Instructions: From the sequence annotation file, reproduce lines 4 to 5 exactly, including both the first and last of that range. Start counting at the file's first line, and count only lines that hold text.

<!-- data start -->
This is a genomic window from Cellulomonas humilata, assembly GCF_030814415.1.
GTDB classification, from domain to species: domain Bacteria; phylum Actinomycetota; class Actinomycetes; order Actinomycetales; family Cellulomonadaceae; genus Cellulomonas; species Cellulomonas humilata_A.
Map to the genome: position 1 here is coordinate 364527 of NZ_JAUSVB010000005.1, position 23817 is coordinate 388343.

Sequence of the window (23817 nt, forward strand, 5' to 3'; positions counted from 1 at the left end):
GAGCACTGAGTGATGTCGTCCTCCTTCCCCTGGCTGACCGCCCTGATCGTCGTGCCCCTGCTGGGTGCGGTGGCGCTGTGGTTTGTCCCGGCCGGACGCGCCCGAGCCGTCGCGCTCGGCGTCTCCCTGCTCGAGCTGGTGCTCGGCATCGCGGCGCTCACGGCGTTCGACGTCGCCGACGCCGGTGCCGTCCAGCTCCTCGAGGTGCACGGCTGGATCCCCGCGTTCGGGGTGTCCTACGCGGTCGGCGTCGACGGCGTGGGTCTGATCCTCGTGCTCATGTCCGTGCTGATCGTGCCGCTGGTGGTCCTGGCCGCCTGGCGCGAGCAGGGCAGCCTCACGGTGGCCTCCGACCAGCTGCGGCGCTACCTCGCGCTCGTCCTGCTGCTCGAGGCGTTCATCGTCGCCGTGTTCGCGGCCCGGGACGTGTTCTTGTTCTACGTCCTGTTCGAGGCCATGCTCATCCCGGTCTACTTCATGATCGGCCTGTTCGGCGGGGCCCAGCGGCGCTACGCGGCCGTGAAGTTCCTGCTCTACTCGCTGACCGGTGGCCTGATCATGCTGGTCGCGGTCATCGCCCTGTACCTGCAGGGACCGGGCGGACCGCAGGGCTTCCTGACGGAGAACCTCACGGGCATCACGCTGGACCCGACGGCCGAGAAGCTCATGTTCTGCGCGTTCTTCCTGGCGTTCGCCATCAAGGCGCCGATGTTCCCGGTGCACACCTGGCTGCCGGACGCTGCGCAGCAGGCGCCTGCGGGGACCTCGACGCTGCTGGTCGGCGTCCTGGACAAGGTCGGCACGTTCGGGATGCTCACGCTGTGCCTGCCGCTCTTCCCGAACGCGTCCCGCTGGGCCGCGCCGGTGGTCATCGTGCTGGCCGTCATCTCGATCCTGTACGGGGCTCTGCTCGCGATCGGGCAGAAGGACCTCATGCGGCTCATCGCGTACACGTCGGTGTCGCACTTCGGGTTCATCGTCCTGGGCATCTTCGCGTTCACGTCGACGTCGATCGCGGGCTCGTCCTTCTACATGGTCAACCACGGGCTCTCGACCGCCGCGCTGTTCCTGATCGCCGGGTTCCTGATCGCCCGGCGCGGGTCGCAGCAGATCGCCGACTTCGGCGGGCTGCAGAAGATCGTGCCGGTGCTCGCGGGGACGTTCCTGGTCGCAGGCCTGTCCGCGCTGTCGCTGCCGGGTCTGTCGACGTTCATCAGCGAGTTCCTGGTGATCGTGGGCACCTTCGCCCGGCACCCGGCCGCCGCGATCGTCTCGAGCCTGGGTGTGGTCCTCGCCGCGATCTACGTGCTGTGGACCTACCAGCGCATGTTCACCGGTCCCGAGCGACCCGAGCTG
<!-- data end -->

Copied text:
Sequence of the window (23817 nt, forward strand, 5' to 3'; positions counted from 1 at the left end):
GAGCACTGAGTGATGTCGTCCTCCTTCCCCTGGCTGACCGCCCTGATCGTCGTGCCCCTGCTGGGTGCGGTGGCGCTGTGGTTTGTCCCGGCCGGACGCGCCCGAGCCGTCGCGCTCGGCGTCTCCCTGCTCGAGCTGGTGCTCGGCATCGCGGCGCTCACGGCGTTCGACGTCGCCGACGCCGGTGCCGTCCAGCTCCTCGAGGTGCACGGCTGGATCCCCGCGTTCGGGGTGTCCTACGCGGTCGGCGTCGACGGCGTGGGTCTGATCCTCGTGCTCATGTCCGTGCTGATCGTGCCGCTGGTGGTCCTGGCCGCCTGGCGCGAGCAGGGCAGCCTCACGGTGGCCTCCGACCAGCTGCGGCGCTACCTCGCGCTCGTCCTGCTGCTCGAGGCGTTCATCGTCGCCGTGTTCGCGGCCCGGGACGTGTTCTTGTTCTACGTCCTGTTCGAGGCCATGCTCATCCCGGTCTACTTCATGATCGGCCTGTTCGGCGGGGCCCAGCGGCGCTACGCGGCCGTGAAGTTCCTGCTCTACTCGCTGACCGGTGGCCTGATCATGCTGGTCGCGGTCATCGCCCTGTACCTGCAGGGACCGGGCGGACCGCAGGGCTTCCTGACGGAGAACCTCACGGGCATCACGCTGGACCCGACGGCCGAGAAGCTCATGTTCTGCGCGTTCTTCCTGGCGTTCGCCATCAAGGCGCCGATGTTCCCGGTGCACACCTGGCTGCCGGACGCTGCGCAGCAGGCGCCTGCGGGGACCTCGACGCTGCTGGTCGGCGTCCTGGACAAGGTCGGCACGTTCGGGATGCTCACGCTGTGCCTGCCGCTCTTCCCGAACGCGTCCCGCTGGGCCGCGCCGGTGGTCATCGTGCTGGCCGTCATCTCGATCCTGTACGGGGCTCTGCTCGCGATCGGGCAGAAGGACCTCATGCGGCTCATCGCGTACACGTCGGTGTCGCACTTCGGGTTCATCGTCCTGGGCATCTTCGCGTTCACGTCGACGTCGATCGCGGGCTCGTCCTTCTACATGGTCAACCACGGGCTCTCGACCGCCGCGCTGTTCCTGATCGCCGGGTTCCTGATCGCCCGGCGCGGGTCGCAGCAGATCGCCGACTTCGGCGGGCTGCAGAAGATCGTGCCGGTGCTCGCGGGGACGTTCCTGGTCGCAGGCCTGTCCGCGCTGTCGCTGCCGGGTCTGTCGACGTTCATCAGCGAGTTCCTGGTGATCGTGGGCACCTTCGCCCGGCACCCGGCCGCCGCGATCGTCTCGAGCCTGGGTGTGGTCCTCGCCGCGATCTACGTGCTGTGGACCTACCAGCGCATGTTCACCGGTCCCGAGCGACCCGAGCTG